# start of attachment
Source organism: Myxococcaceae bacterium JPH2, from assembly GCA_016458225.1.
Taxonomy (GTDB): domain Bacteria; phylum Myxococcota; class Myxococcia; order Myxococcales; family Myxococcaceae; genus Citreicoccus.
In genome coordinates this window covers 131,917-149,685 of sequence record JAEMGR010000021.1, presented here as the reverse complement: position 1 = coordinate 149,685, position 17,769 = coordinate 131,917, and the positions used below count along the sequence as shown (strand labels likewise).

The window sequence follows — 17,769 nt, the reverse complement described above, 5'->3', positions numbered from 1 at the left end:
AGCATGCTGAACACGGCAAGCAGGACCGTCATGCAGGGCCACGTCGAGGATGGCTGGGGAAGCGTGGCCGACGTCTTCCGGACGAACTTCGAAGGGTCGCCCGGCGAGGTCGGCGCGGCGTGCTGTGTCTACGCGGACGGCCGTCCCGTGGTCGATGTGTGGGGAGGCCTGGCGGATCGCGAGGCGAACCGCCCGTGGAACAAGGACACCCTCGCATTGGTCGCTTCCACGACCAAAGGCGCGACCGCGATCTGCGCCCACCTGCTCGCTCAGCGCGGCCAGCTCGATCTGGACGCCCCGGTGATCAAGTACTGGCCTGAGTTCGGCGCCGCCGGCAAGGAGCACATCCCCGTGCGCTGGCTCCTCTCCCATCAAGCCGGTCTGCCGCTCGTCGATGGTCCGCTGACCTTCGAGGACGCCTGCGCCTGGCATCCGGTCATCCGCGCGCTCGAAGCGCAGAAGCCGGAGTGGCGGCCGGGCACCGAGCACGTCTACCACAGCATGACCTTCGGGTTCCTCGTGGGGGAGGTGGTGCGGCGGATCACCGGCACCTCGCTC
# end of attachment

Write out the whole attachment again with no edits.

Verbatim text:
Source organism: Myxococcaceae bacterium JPH2, from assembly GCA_016458225.1.
Taxonomy (GTDB): domain Bacteria; phylum Myxococcota; class Myxococcia; order Myxococcales; family Myxococcaceae; genus Citreicoccus.
In genome coordinates this window covers 131,917-149,685 of sequence record JAEMGR010000021.1, presented here as the reverse complement: position 1 = coordinate 149,685, position 17,769 = coordinate 131,917, and the positions used below count along the sequence as shown (strand labels likewise).

The window sequence follows — 17,769 nt, the reverse complement described above, 5'->3', positions numbered from 1 at the left end:
AGCATGCTGAACACGGCAAGCAGGACCGTCATGCAGGGCCACGTCGAGGATGGCTGGGGAAGCGTGGCCGACGTCTTCCGGACGAACTTCGAAGGGTCGCCCGGCGAGGTCGGCGCGGCGTGCTGTGTCTACGCGGACGGCCGTCCCGTGGTCGATGTGTGGGGAGGCCTGGCGGATCGCGAGGCGAACCGCCCGTGGAACAAGGACACCCTCGCATTGGTCGCTTCCACGACCAAAGGCGCGACCGCGATCTGCGCCCACCTGCTCGCTCAGCGCGGCCAGCTCGATCTGGACGCCCCGGTGATCAAGTACTGGCCTGAGTTCGGCGCCGCCGGCAAGGAGCACATCCCCGTGCGCTGGCTCCTCTCCCATCAAGCCGGTCTGCCGCTCGTCGATGGTCCGCTGACCTTCGAGGACGCCTGCGCCTGGCATCCGGTCATCCGCGCGCTCGAAGCGCAGAAGCCGGAGTGGCGGCCGGGCACCGAGCACGTCTACCACAGCATGACCTTCGGGTTCCTCGTGGGGGAGGTGGTGCGGCGGATCACCGGCACCTCGCTC